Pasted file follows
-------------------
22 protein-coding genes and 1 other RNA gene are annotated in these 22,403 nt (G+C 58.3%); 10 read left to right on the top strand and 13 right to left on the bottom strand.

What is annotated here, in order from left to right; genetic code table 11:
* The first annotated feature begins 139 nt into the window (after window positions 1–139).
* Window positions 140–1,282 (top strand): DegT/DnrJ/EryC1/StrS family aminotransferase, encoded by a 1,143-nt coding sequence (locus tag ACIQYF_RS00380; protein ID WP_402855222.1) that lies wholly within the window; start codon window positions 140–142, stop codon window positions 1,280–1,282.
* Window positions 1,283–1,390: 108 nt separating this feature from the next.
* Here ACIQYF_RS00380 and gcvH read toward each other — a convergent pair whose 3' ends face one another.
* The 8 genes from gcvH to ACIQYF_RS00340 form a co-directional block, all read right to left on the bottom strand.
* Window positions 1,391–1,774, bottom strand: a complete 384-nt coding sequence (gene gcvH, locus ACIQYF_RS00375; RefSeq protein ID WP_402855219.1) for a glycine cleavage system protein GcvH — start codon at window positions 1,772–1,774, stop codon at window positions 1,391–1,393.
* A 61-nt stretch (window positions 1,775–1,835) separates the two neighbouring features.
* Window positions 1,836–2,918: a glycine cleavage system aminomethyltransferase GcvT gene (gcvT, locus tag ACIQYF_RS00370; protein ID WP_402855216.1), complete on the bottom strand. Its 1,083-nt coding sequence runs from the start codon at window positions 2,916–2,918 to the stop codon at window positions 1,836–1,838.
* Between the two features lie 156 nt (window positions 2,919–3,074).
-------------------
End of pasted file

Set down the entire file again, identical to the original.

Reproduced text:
22 protein-coding genes and 1 other RNA gene are annotated in these 22,403 nt (G+C 58.3%); 10 read left to right on the top strand and 13 right to left on the bottom strand.

What is annotated here, in order from left to right; genetic code table 11:
* The first annotated feature begins 139 nt into the window (after window positions 1–139).
* Window positions 140–1,282 (top strand): DegT/DnrJ/EryC1/StrS family aminotransferase, encoded by a 1,143-nt coding sequence (locus tag ACIQYF_RS00380; protein ID WP_402855222.1) that lies wholly within the window; start codon window positions 140–142, stop codon window positions 1,280–1,282.
* Window positions 1,283–1,390: 108 nt separating this feature from the next.
* Here ACIQYF_RS00380 and gcvH read toward each other — a convergent pair whose 3' ends face one another.
* The 8 genes from gcvH to ACIQYF_RS00340 form a co-directional block, all read right to left on the bottom strand.
* Window positions 1,391–1,774, bottom strand: a complete 384-nt coding sequence (gene gcvH, locus ACIQYF_RS00375; RefSeq protein ID WP_402855219.1) for a glycine cleavage system protein GcvH — start codon at window positions 1,772–1,774, stop codon at window positions 1,391–1,393.
* A 61-nt stretch (window positions 1,775–1,835) separates the two neighbouring features.
* Window positions 1,836–2,918: a glycine cleavage system aminomethyltransferase GcvT gene (gcvT, locus tag ACIQYF_RS00370; protein ID WP_402855216.1), complete on the bottom strand. Its 1,083-nt coding sequence runs from the start codon at window positions 2,916–2,918 to the stop codon at window positions 1,836–1,838.
* Between the two features lie 156 nt (window positions 2,919–3,074).